Used Cars: Where to Buy Them From?

Buying a reliable used vehicle and keeping it is a very budget friendly and wise thing to do. It happens to be the absolute cheapest way to own a car. Of course, like any car, it will need routine maintenance and occasional repairs, but overall, the right used car can really get you a lot of bang for your buck. 

Certified Dealership

A certified dealership is one that bears the name of a car company. For instance, there are Nissan dealerships and Ford dealerships, and they will sell both new and used cars. Certified dealerships typically bear the name of the franchise owner or another name of the owner’s choosing, and the dealership has to meet the standard of care and practices set forth by the car company. Think about how every Chick-fil-A employee, regardless of their location, will always say, “My pleasure.” 

Certified dealers also have certified pre-owned vehicles. Many car buyers like this option because the vehicle history is clear, it’s been through a rigorous inspection and it comes with an excellent warranty. Although this is the most expensive used car purchase, it does come with some guarantees that you won’t find with other used vehicles.

Independent Dealership

Independent dealerships are your local car dealers that are not affiliated with a car manufacturer. This includes places like Carmax and mom and pop dealerships. Depending on how large or small the company is, buyers can have very diverse experiences. Usually, independent dealers will repair any major defects with the vehicles before selling. Some allow for negotiating, while others do not. Some have return periods and others sell used cars as-is, negating the option to return. Independent dealers usually give buyers the option to purchase an extended warranty as well. If you’re looking for a great deal or have poor credit, this may be the better option for you.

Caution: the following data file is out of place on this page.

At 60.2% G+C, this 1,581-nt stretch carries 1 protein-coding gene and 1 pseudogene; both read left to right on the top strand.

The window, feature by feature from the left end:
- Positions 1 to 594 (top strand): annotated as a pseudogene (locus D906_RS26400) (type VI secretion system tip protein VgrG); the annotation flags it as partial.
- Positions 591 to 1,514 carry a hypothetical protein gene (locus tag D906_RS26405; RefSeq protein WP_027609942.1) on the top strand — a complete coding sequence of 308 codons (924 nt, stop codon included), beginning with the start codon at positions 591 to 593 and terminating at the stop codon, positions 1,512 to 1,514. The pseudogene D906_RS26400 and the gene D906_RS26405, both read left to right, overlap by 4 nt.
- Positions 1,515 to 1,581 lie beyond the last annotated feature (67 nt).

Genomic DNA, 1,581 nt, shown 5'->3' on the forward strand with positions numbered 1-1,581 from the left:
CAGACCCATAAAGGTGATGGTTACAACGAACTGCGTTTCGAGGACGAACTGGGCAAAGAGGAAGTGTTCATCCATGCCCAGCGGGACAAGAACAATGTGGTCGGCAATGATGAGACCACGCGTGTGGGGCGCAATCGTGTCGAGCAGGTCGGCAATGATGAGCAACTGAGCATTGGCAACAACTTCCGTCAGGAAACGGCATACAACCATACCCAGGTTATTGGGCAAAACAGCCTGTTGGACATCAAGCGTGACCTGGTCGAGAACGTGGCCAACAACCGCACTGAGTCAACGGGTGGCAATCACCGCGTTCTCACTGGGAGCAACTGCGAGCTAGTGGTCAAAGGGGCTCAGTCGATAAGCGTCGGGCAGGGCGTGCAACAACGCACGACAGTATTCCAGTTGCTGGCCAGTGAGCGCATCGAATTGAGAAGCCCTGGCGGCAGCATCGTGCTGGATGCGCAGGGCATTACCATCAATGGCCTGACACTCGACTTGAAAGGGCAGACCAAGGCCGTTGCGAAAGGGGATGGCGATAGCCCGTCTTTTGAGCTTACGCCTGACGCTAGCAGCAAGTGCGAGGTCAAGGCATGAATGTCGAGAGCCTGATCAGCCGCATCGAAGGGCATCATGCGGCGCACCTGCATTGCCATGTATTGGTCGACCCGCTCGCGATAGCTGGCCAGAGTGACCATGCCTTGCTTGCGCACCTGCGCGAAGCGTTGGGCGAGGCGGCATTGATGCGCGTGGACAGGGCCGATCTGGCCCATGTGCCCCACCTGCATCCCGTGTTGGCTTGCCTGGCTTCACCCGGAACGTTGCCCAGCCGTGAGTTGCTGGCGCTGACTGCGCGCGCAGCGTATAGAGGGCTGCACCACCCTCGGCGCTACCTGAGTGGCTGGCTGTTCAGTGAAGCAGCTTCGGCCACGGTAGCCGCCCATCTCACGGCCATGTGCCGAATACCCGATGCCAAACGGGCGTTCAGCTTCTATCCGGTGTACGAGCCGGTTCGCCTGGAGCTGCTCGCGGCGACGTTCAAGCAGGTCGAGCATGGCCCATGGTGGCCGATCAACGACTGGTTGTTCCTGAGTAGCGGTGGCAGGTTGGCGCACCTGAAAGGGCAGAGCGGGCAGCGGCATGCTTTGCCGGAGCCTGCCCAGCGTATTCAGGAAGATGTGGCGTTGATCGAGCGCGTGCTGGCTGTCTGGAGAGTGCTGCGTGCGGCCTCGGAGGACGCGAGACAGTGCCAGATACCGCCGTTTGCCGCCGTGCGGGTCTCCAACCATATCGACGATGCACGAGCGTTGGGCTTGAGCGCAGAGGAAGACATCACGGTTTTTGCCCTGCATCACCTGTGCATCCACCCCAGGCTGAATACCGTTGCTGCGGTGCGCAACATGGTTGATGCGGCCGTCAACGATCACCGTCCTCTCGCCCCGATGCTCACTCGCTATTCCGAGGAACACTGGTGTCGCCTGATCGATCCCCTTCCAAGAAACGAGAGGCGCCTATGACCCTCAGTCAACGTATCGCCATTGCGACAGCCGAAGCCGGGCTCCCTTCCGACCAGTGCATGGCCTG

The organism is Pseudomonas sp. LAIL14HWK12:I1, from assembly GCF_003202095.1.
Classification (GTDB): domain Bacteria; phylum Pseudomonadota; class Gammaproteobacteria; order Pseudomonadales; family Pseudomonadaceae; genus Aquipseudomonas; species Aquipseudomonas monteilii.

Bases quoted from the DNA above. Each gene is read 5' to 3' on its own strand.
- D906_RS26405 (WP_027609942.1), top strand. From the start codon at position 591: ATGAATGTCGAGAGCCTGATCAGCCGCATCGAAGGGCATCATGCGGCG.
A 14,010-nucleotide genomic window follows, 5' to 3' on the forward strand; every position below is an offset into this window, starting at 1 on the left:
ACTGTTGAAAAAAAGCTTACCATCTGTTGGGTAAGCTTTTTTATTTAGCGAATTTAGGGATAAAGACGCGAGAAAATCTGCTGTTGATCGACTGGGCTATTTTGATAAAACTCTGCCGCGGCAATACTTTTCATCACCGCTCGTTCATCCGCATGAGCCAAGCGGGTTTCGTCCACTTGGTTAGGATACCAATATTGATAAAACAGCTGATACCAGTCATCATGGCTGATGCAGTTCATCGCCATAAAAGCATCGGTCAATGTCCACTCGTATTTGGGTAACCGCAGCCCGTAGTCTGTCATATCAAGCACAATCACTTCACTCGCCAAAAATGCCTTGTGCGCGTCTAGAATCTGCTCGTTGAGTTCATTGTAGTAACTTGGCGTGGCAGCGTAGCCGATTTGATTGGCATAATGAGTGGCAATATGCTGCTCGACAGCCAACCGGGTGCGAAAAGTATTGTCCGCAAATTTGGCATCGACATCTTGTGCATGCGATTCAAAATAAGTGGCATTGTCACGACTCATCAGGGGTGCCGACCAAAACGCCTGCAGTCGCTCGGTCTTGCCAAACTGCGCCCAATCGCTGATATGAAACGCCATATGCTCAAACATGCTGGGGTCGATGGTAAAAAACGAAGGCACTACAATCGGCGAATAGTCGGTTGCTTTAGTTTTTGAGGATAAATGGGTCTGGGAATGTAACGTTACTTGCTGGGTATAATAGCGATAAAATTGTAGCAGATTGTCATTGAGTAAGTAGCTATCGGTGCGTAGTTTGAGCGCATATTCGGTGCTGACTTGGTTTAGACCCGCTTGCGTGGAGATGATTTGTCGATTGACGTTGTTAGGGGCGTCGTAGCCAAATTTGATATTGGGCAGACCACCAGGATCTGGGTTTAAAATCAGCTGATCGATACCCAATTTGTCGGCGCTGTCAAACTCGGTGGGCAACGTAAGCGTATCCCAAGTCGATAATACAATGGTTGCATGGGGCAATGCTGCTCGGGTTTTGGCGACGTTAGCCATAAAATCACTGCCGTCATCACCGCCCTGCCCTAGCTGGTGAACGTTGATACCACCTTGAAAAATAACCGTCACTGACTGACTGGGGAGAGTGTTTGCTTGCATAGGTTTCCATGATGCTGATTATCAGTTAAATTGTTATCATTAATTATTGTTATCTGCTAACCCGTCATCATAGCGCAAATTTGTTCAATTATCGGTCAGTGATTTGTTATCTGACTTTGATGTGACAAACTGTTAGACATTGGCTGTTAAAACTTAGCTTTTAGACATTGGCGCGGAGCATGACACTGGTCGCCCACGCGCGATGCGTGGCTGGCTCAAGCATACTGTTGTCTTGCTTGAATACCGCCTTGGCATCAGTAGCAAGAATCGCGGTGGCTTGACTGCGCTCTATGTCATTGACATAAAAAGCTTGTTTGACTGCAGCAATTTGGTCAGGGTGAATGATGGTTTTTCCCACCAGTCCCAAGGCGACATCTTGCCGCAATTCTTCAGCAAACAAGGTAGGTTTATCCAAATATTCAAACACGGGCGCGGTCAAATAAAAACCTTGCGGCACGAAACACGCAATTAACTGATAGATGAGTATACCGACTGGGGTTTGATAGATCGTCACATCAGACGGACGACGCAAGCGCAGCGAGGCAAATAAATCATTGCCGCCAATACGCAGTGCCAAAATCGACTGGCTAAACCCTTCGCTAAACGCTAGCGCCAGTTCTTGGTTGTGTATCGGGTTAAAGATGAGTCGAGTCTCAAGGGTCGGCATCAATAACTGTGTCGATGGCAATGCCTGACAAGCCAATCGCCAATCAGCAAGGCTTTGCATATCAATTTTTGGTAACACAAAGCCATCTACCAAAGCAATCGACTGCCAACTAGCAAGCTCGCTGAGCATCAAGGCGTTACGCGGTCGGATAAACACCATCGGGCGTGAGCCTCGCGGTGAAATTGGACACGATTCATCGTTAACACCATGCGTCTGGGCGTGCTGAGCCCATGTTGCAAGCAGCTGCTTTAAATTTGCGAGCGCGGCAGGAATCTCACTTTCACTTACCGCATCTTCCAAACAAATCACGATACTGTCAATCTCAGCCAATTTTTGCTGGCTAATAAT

Private Seller

Buying a used car from a private seller can be very risky if you’re not careful. A private seller is someone who is not a car dealer. This includes, your neighbor, someone posting a classified ad in the newspaper or a site like Craig’s List and your brother-in-law. Warranties are not offered with private sellers and it’s your responsibility to have a mechanic check out the car and get it inspected before buying, to purchase an extended warranty if you like, to look up the car’s history and find financing if you need it. Again, the buyer experience with private sellers can vary greatly. Some people have great success while others have terrible horror stories. The key to having a good experience with a private sale is to be cautious, objective and judicious. Do as much fact checking regarding the make and model, the specific car you’re eyeing and the seller.

It can be really exciting hunting for a car, but there are some special considerations that come into play when you’re looking for a used car. Be smart about your purchase and be sure to do the necessary research to ensure you’re making a good buy. And most importantly, never be afraid to back out of a potential sale if you’re feeling uncomfortable. Trust your gut and your mechanic.